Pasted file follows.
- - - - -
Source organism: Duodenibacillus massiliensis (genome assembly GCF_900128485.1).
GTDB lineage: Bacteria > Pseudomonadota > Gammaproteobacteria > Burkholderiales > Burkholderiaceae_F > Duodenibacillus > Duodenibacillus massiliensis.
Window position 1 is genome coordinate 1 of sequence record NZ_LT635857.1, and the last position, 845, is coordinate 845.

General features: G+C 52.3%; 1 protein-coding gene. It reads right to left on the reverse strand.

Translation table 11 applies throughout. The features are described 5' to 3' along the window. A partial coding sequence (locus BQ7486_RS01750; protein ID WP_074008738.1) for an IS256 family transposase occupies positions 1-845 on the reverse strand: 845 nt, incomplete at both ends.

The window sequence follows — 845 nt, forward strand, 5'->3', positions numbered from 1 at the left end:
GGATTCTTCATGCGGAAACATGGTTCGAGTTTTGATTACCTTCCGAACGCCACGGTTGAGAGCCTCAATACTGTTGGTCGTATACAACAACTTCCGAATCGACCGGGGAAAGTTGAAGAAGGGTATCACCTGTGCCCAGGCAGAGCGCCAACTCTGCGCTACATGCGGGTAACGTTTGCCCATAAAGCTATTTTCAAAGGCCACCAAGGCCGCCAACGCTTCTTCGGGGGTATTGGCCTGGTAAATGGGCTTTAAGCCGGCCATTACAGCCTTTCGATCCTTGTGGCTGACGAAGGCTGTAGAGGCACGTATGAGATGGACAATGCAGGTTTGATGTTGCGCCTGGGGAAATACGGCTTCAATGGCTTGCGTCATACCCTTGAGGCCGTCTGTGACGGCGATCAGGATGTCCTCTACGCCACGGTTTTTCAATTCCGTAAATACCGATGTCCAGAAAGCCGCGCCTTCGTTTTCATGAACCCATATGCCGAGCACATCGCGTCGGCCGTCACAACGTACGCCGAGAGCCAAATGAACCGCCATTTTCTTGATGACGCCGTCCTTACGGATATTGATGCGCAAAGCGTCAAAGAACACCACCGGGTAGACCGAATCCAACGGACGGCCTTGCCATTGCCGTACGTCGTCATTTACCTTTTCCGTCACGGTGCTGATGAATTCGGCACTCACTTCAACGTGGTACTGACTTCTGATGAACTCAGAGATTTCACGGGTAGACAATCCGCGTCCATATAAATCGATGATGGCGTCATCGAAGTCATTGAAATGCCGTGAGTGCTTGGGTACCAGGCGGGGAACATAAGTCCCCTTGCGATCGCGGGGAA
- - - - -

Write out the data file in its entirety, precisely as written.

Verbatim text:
Source organism: Duodenibacillus massiliensis (genome assembly GCF_900128485.1).
GTDB lineage: Bacteria > Pseudomonadota > Gammaproteobacteria > Burkholderiales > Burkholderiaceae_F > Duodenibacillus > Duodenibacillus massiliensis.
Window position 1 is genome coordinate 1 of sequence record NZ_LT635857.1, and the last position, 845, is coordinate 845.

General features: G+C 52.3%; 1 protein-coding gene. It reads right to left on the reverse strand.

Translation table 11 applies throughout. The features are described 5' to 3' along the window. A partial coding sequence (locus BQ7486_RS01750; protein ID WP_074008738.1) for an IS256 family transposase occupies positions 1-845 on the reverse strand: 845 nt, incomplete at both ends.

The window sequence follows — 845 nt, forward strand, 5'->3', positions numbered from 1 at the left end:
GGATTCTTCATGCGGAAACATGGTTCGAGTTTTGATTACCTTCCGAACGCCACGGTTGAGAGCCTCAATACTGTTGGTCGTATACAACAACTTCCGAATCGACCGGGGAAAGTTGAAGAAGGGTATCACCTGTGCCCAGGCAGAGCGCCAACTCTGCGCTACATGCGGGTAACGTTTGCCCATAAAGCTATTTTCAAAGGCCACCAAGGCCGCCAACGCTTCTTCGGGGGTATTGGCCTGGTAAATGGGCTTTAAGCCGGCCATTACAGCCTTTCGATCCTTGTGGCTGACGAAGGCTGTAGAGGCACGTATGAGATGGACAATGCAGGTTTGATGTTGCGCCTGGGGAAATACGGCTTCAATGGCTTGCGTCATACCCTTGAGGCCGTCTGTGACGGCGATCAGGATGTCCTCTACGCCACGGTTTTTCAATTCCGTAAATACCGATGTCCAGAAAGCCGCGCCTTCGTTTTCATGAACCCATATGCCGAGCACATCGCGTCGGCCGTCACAACGTACGCCGAGAGCCAAATGAACCGCCATTTTCTTGATGACGCCGTCCTTACGGATATTGATGCGCAAAGCGTCAAAGAACACCACCGGGTAGACCGAATCCAACGGACGGCCTTGCCATTGCCGTACGTCGTCATTTACCTTTTCCGTCACGGTGCTGATGAATTCGGCACTCACTTCAACGTGGTACTGACTTCTGATGAACTCAGAGATTTCACGGGTAGACAATCCGCGTCCATATAAATCGATGATGGCGTCATCGAAGTCATTGAAATGCCGTGAGTGCTTGGGTACCAGGCGGGGAACATAAGTCCCCTTGCGATCGCGGGGAA